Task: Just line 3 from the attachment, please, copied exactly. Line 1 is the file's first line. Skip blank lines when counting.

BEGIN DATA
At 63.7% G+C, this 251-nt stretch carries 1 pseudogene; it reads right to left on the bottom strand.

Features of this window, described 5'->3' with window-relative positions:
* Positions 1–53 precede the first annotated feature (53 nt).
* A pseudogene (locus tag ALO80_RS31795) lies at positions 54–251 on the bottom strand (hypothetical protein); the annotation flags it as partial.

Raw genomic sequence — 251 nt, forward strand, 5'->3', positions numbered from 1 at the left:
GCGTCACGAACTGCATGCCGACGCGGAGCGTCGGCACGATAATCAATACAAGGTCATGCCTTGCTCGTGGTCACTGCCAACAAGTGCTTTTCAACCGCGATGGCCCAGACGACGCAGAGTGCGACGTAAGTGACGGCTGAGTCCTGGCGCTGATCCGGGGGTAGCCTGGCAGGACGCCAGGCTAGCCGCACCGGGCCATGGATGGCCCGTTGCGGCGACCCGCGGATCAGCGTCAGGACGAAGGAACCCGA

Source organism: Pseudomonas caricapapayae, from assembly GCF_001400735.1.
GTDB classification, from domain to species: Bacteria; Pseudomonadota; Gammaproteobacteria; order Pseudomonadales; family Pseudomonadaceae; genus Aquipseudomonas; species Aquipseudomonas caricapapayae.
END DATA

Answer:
* Positions 1–53 precede the first annotated feature (53 nt).